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Searching 2023-2024 Session

The Vermont Statutes Online

The Vermont Statutes Online have been updated to include the actions of the 2023 session of the General Assembly.

NOTE: The Vermont Statutes Online is an unofficial copy of the Vermont Statutes Annotated that is provided as a convenience.

Title 3 : Executive

Chapter 014 : Standards for Contracts Including Privatization Contracts

(Cite as: 3 V.S.A. § 348)
  • § 348. Internet service providers; net neutrality compliance

    (a) The Secretary of Administration shall develop a process by which an Internet service provider may certify that it is in compliance with the consumer protection and net neutrality standards established in subsection (b) of this section.

    (b) A certificate of net neutrality compliance shall be granted to an Internet service provider that demonstrates and the Secretary finds that the Internet service provider, insofar as the provider is engaged in the provision of broadband Internet access service:

    (1) Does not engage in any of the following practices in Vermont:

    (A) Blocking lawful content, applications, services, or nonharmful devices, subject to reasonable network management.

    (B) Impairing or degrading lawful Internet traffic on the basis of Internet content, application, or service or the use of a nonharmful device, subject to reasonable network management.

    (C) Engaging in paid prioritization, unless this prohibition is waived pursuant to subsection (c) of this section.

    (D) Unreasonably interfering with or unreasonably disadvantaging either a customer’s ability to select, access, and use broadband Internet access service or lawful Internet content, applications, services, or devices of the customer’s choice or an edge provider’s ability to make lawful content, applications, services, or devices available to a customer. Reasonable network management shall not be considered a violation of this prohibition.

    (E) Engaging in deceptive or misleading marketing practices that misrepresent the treatment of Internet traffic or content to its customers.

    (2) Publicly discloses to consumers accurate information regarding the network management practices, performance, and commercial terms of its broadband Internet access services sufficient for consumers to make informed choices regarding use of such services and for content, application, service, and device providers to develop, market, and maintain Internet offerings.

    (c) The Secretary may waive the ban on paid prioritization under subdivision (b)(1)(C) of this section only if the Internet service provider demonstrates and the Secretary finds that the practice would provide some significant public interest benefit and would not harm the open nature of the Internet in Vermont.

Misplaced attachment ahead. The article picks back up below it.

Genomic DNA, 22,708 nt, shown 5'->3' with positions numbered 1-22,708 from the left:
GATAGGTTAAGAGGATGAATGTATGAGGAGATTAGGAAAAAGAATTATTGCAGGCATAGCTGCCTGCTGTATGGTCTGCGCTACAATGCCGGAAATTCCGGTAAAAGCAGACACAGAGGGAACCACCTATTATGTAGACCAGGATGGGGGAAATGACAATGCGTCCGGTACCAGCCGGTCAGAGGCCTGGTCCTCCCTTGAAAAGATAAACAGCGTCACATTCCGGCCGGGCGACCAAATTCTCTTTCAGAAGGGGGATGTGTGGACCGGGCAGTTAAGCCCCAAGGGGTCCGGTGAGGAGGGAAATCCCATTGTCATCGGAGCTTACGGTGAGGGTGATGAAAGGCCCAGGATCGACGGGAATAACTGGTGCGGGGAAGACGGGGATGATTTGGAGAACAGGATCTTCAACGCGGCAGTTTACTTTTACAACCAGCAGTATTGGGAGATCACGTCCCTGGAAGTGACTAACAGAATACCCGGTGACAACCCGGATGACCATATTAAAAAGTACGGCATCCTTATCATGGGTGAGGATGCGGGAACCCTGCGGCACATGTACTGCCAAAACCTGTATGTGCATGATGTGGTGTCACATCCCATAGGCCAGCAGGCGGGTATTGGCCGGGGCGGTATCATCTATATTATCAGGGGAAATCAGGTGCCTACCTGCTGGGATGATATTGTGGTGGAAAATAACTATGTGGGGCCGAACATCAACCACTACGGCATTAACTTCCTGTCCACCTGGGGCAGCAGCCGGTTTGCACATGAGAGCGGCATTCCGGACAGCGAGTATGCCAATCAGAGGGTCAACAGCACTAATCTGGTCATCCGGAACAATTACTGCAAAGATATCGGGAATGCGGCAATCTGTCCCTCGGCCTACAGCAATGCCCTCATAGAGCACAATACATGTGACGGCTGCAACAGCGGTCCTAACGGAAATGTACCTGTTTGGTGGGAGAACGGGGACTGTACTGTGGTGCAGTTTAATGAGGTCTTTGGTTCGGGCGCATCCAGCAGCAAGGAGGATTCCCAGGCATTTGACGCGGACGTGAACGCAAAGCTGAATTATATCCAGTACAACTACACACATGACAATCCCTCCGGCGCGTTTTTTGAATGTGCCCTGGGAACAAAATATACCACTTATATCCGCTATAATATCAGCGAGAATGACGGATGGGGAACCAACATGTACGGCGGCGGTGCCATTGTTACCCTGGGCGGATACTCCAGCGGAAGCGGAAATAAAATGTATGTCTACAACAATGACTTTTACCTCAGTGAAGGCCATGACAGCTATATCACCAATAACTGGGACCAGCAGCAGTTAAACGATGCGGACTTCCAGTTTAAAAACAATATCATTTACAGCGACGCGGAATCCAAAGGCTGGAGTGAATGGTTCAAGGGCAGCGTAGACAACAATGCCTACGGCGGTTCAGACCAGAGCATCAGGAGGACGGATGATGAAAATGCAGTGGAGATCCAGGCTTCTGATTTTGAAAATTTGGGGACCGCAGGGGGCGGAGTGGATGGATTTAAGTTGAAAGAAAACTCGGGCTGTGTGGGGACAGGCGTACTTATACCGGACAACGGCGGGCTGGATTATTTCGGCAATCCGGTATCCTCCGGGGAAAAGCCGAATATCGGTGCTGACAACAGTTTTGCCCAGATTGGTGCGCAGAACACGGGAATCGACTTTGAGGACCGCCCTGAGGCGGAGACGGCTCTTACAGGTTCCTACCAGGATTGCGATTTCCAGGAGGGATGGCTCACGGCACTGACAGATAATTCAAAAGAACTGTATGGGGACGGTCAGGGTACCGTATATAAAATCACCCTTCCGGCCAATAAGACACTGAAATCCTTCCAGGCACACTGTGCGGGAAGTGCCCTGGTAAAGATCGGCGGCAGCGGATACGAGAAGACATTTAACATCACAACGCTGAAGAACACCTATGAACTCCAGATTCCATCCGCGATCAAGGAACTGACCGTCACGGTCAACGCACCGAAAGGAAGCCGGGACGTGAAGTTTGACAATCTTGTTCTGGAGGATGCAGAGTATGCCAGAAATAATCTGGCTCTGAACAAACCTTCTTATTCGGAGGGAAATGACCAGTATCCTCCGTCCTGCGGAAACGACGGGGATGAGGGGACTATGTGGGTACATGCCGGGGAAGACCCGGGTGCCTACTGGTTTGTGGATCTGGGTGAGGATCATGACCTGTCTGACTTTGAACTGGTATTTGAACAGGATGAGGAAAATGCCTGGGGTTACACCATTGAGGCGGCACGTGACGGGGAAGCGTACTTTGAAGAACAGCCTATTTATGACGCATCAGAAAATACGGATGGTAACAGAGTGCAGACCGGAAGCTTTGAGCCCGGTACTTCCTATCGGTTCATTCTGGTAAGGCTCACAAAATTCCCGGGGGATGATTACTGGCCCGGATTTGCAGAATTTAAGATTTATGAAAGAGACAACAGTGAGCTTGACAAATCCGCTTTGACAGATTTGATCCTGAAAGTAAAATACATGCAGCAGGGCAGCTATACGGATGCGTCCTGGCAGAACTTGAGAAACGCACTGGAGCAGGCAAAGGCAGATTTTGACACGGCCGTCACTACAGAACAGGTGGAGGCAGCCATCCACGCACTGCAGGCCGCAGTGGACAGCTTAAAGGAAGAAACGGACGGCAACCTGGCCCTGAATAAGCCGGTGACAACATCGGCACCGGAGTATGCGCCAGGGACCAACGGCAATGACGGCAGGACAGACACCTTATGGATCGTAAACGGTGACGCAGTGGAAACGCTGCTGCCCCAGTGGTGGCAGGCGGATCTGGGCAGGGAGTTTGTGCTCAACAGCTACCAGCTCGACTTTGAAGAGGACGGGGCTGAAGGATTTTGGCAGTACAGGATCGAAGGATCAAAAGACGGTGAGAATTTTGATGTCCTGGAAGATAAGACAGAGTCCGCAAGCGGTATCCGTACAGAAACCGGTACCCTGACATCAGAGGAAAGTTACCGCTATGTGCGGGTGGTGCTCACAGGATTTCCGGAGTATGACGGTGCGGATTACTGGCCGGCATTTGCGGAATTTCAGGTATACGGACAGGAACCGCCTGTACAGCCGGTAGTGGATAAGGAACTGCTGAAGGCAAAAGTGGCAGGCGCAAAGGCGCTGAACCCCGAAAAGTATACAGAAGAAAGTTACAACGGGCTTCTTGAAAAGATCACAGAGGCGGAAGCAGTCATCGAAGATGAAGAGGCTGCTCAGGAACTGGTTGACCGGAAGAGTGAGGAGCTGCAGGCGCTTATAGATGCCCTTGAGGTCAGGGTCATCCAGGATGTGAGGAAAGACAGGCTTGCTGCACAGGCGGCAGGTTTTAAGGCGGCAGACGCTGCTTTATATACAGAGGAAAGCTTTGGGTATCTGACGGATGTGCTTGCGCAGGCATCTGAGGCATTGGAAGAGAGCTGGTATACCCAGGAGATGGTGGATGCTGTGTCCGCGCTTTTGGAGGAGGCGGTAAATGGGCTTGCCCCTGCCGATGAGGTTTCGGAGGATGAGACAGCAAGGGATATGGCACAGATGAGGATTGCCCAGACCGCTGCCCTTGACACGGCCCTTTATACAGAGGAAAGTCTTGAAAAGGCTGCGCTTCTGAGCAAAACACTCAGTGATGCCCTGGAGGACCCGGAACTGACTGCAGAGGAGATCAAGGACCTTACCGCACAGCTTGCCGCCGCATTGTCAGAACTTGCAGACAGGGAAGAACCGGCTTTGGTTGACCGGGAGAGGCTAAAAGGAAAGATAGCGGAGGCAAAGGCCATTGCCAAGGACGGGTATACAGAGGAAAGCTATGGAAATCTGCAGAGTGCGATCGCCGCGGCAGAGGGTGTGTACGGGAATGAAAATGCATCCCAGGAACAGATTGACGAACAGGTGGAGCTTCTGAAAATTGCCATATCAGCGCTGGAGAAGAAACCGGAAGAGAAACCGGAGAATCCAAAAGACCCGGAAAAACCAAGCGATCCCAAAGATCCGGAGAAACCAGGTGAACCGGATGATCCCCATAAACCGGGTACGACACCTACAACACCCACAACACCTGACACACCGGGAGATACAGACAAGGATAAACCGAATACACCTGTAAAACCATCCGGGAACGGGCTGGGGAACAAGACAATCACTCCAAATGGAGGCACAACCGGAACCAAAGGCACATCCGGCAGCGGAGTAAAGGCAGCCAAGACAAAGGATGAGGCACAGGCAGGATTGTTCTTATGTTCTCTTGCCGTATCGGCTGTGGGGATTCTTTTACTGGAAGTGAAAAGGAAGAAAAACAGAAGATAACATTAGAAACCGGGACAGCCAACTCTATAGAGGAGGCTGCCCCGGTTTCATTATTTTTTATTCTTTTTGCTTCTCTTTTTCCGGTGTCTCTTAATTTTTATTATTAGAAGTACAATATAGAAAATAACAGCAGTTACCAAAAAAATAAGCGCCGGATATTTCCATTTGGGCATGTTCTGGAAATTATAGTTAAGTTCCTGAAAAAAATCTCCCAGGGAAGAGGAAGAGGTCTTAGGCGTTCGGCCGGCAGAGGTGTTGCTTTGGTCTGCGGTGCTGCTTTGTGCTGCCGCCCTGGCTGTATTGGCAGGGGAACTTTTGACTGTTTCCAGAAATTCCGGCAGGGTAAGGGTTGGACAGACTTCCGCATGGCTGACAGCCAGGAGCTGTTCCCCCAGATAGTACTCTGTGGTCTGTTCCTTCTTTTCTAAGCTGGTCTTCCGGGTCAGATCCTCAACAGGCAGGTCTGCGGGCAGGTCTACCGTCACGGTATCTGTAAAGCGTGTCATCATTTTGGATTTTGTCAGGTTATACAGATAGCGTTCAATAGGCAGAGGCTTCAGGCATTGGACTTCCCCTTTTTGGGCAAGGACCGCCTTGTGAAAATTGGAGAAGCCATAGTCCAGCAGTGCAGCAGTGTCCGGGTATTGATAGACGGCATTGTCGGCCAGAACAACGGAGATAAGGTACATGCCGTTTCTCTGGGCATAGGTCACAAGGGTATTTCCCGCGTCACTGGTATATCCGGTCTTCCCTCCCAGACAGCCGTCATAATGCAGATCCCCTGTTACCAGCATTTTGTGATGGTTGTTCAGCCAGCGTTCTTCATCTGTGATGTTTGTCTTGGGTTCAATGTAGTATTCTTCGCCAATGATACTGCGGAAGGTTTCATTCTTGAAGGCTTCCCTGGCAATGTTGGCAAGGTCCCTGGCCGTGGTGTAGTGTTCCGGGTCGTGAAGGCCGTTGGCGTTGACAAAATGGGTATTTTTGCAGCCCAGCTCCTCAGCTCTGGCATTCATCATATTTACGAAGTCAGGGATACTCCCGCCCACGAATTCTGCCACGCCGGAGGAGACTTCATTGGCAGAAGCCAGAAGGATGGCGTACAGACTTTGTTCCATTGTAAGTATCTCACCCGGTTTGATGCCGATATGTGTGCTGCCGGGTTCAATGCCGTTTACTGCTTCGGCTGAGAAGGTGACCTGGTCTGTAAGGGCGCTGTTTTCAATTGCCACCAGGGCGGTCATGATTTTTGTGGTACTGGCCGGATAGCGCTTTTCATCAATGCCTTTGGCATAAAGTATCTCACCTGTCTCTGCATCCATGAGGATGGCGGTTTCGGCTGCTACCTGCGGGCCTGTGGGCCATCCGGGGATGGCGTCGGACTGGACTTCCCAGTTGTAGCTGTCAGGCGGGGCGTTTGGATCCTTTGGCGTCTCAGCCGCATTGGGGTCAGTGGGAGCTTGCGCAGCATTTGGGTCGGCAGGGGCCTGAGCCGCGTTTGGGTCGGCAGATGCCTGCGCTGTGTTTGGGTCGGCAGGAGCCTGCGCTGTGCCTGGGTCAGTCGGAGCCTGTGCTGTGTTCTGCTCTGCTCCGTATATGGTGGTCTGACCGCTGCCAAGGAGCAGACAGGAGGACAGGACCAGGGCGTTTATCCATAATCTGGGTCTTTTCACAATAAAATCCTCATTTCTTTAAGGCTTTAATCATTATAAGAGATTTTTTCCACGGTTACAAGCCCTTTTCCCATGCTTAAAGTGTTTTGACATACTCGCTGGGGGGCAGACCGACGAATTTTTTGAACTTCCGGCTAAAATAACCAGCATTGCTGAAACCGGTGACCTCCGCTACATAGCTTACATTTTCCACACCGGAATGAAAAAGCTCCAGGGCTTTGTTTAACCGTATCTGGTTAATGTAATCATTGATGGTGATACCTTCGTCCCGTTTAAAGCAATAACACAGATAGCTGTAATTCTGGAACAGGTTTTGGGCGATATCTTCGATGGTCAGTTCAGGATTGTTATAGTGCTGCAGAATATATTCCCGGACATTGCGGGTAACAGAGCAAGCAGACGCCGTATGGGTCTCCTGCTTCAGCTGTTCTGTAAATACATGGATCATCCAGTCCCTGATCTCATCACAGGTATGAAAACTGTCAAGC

(d) As used in this section:

    (1) “Broadband Internet access service” means a mass-market retail service by wire or radio in Vermont that provides the capability to transmit data to and receive data from all or substantially all Internet endpoints, including any capabilities that are incidental to and enable the operation of the communications service, but excluding dial-up Internet access service. The term also encompasses any service in Vermont that the Secretary finds to be providing a functional equivalent of the service described in this subdivision, or that is used to evade the protections established in this chapter.

    (2) “Edge provider” means any person in Vermont that provides any content, application, or service over the Internet and any person in Vermont that provides a device used for accessing any content, application, or service over the Internet.

    (3) “Internet service provider” or “provider” means a business that provides broadband Internet access service to any person in Vermont.

    (4) “Paid prioritization” means the management of an Internet service provider’s network to favor directly or indirectly some traffic over other traffic, including through the use of techniques such as traffic shaping, prioritization, resource reservation, or other forms of preferential traffic management, either in exchange for consideration, monetary or otherwise, from a third party or to benefit an affiliated entity, or both.

    (5) “Reasonable network management” means a practice that has a primarily technical network management justification but does not include other business practices and that is primarily used for and tailored to achieving a legitimate network management purpose, taking into account the particular network architecture and technology of the broadband Internet access service.

    (e) The terms and definitions of this section shall be interpreted broadly and any exceptions interpreted narrowly, using relevant Federal Communications Commission orders, advisory opinions, rulings, and regulations as persuasive guidance. (Added 2017, No. 169 (Adj. Sess.), § 2.)